Statement delivered by H.E. Biman Prasad, Deputy Prime Minister and Minister for Finance, Strategic Planning, National Development and Statistics, Fiji
V20 MINISTERIAL DIALOGUE X
16 April 2023
H.E. Biman Prasad, Deputy Prime Minister and Minister for Finance, Strategic Planning, National Development and Statistics, Fiji (Pre-recorded Intervention)
Ladies and Gentlemen,
Bula Vinaka and good morning. It gives me great pleasure to address this ministerial dialogue of finance ministers. It is rather unfortunate that I am not there physically as I have had to return to the capital for an important economic summit. As fiscal managers, we know all too well the risks climate change poses to our national economies and on the lives of our people and livelihoods.
Without careful management, it is likely that the impacts of climate-induced disasters will be felt most strongly by the poorest, most marginalized and most remote communities, reinforcing existing vulnerabilities that exist in our economies.
Fiji is on the frontlines of climate change, having experienced back-to-back tropical cyclones, flooding, slow onset events like sea level rise. As an island nation, we are a negligible contributor of the climate warming greenhouse gasses but possesses one of the finest set of climate change policies of mitigation, adaptation, climate change mobility, including on finance for climate action.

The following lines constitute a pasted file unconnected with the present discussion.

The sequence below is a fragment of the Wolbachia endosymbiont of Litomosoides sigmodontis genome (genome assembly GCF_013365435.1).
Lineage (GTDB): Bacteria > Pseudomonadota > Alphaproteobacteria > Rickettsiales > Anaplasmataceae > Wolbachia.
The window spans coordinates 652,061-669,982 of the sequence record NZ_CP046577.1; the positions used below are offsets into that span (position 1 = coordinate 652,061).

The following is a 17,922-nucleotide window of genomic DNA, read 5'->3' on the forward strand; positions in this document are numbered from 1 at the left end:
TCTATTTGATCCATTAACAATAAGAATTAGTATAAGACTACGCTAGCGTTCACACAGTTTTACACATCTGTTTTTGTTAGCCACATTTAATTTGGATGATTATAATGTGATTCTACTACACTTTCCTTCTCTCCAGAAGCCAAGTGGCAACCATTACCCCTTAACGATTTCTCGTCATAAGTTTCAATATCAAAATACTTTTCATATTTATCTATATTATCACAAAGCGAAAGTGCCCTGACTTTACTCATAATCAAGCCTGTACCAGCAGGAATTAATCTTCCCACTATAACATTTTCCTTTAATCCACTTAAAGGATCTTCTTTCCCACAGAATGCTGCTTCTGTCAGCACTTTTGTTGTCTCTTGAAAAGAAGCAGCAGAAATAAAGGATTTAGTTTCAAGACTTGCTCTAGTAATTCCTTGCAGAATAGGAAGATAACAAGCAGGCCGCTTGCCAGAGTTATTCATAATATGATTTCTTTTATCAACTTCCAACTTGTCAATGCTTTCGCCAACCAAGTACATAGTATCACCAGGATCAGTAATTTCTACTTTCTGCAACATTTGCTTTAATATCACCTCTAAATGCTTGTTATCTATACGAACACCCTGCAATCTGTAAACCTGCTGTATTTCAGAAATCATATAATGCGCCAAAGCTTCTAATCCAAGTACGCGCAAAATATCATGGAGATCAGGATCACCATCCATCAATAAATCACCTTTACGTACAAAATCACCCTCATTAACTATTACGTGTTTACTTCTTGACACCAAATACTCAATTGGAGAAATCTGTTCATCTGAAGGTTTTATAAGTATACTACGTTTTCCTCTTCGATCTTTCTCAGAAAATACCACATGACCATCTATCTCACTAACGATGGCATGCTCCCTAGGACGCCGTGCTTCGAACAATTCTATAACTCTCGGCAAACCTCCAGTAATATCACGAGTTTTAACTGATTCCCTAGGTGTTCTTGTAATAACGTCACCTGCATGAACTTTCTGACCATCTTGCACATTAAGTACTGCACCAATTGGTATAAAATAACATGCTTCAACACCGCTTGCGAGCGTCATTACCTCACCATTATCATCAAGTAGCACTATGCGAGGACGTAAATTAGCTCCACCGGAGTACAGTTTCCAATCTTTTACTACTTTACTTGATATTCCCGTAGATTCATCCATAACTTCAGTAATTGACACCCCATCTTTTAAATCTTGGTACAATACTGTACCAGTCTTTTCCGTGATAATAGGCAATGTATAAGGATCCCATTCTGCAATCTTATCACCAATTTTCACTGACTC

We also have a climate change act that has been ratified by parliament that gives effect to the various climate policies. The reality however is that these policy aspirations get derailed when we are battered by storm after storm, undergo a fiscal squeeze, and start piling debt as we did after the category 5 cyclone in 2016. We left the fiscal space to adequately respond to disasters and for this reason we welcome the G7-V20-led Global Shield that aims to deploy anticipatory finance in the form of trigger-based and pre-arranged finance.
This is a need in the Pacific region, and we are glad that the Pacific is a pathfinder region under the global initiative. We need more resources under the Global Shield to scale up anticipatory finance initiatives.
We stand ready to deepen our collaboration with stakeholders to craft solutions to sustain protection, one that will increase protection for poor and vulnerable people by substantially enhancing pre-arranged finance, insurance, and social protection mechanisms against disasters and slow onset events. Frequent and more intense disasters will no doubt lead us into a situation of debt space.
While we are ready to explore options such as debt-for-climate swaps, we cannot ignore the fact that climate change adaptation is an absolute must to build resilience of our economic systems. Finance, especially ground-based resources that can be readily accessed by island and atoll states in the Pacific, will propel us forward in the climate fight and I want to appeal to the countries of the Global North to double the commitment of finance for adaptation sooner rather than later.
Finally, we recognize the importance of a global financial architecture that delivers for the poor and lend our full support to the Accra-Marrakech Agenda.